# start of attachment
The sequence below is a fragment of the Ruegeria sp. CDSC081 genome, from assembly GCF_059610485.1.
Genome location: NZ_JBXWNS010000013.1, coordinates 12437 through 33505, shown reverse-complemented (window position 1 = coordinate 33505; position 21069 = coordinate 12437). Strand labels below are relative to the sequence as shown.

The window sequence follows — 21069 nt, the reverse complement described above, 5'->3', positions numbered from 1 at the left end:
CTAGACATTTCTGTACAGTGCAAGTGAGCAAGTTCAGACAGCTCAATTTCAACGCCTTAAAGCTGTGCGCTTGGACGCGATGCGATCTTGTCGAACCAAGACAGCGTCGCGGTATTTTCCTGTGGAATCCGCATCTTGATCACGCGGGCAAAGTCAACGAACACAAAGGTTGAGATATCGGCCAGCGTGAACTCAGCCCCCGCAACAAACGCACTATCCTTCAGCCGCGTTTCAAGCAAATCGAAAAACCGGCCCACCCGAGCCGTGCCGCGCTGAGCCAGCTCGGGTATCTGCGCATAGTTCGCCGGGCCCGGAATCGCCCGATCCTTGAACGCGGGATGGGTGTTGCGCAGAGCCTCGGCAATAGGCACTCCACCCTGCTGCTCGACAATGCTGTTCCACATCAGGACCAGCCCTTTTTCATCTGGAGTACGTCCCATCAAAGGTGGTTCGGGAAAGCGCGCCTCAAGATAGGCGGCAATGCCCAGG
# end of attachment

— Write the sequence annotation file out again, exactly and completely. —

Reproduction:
The sequence below is a fragment of the Ruegeria sp. CDSC081 genome, from assembly GCF_059610485.1.
Genome location: NZ_JBXWNS010000013.1, coordinates 12437 through 33505, shown reverse-complemented (window position 1 = coordinate 33505; position 21069 = coordinate 12437). Strand labels below are relative to the sequence as shown.

The window sequence follows — 21069 nt, the reverse complement described above, 5'->3', positions numbered from 1 at the left end:
CTAGACATTTCTGTACAGTGCAAGTGAGCAAGTTCAGACAGCTCAATTTCAACGCCTTAAAGCTGTGCGCTTGGACGCGATGCGATCTTGTCGAACCAAGACAGCGTCGCGGTATTTTCCTGTGGAATCCGCATCTTGATCACGCGGGCAAAGTCAACGAACACAAAGGTTGAGATATCGGCCAGCGTGAACTCAGCCCCCGCAACAAACGCACTATCCTTCAGCCGCGTTTCAAGCAAATCGAAAAACCGGCCCACCCGAGCCGTGCCGCGCTGAGCCAGCTCGGGTATCTGCGCATAGTTCGCCGGGCCCGGAATCGCCCGATCCTTGAACGCGGGATGGGTGTTGCGCAGAGCCTCGGCAATAGGCACTCCACCCTGCTGCTCGACAATGCTGTTCCACATCAGGACCAGCCCTTTTTCATCTGGAGTACGTCCCATCAAAGGTGGTTCGGGAAAGCGCGCCTCAAGATAGGCGGCAATGCCCAGG